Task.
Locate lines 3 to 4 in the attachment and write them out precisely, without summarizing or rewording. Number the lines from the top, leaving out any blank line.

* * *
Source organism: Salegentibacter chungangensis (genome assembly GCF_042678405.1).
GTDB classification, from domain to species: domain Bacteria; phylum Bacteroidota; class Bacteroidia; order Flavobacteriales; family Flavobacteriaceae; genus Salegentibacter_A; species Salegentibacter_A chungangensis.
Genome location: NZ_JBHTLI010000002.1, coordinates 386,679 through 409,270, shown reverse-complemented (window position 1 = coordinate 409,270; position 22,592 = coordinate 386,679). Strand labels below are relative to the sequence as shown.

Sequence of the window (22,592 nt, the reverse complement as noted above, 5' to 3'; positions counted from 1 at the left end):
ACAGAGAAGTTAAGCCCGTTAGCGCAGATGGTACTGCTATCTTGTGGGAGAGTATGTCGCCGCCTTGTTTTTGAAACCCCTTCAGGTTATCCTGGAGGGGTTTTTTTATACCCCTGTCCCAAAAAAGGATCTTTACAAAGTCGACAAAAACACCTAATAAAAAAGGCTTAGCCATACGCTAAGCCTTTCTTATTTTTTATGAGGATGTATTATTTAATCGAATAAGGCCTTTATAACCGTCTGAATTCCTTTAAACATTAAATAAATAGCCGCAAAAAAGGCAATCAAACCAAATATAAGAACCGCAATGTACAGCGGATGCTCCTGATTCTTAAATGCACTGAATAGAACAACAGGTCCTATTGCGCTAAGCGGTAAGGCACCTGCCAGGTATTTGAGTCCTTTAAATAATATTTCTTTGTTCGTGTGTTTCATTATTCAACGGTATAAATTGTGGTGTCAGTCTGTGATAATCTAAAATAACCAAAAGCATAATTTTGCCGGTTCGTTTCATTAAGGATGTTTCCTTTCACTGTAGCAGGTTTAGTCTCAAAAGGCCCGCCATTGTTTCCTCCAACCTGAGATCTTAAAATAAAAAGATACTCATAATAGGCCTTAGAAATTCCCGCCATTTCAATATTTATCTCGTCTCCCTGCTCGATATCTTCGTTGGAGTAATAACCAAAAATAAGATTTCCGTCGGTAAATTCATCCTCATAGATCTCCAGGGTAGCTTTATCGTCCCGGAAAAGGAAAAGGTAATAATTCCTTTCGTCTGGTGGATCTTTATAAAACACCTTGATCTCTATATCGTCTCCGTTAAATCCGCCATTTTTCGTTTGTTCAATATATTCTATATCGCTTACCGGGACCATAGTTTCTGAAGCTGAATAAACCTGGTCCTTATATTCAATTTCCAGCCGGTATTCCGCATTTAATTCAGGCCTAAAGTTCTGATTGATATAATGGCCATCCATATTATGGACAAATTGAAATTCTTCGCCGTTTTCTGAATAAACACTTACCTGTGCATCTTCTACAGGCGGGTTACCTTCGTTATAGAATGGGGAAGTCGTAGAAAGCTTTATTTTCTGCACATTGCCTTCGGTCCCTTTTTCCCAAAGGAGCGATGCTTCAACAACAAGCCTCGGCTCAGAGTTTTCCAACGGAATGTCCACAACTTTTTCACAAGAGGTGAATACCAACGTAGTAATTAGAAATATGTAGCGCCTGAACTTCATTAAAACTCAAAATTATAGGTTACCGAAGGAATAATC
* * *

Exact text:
Genome location: NZ_JBHTLI010000002.1, coordinates 386,679 through 409,270, shown reverse-complemented (window position 1 = coordinate 409,270; position 22,592 = coordinate 386,679). Strand labels below are relative to the sequence as shown.

Sequence of the window (22,592 nt, the reverse complement as noted above, 5' to 3'; positions counted from 1 at the left end):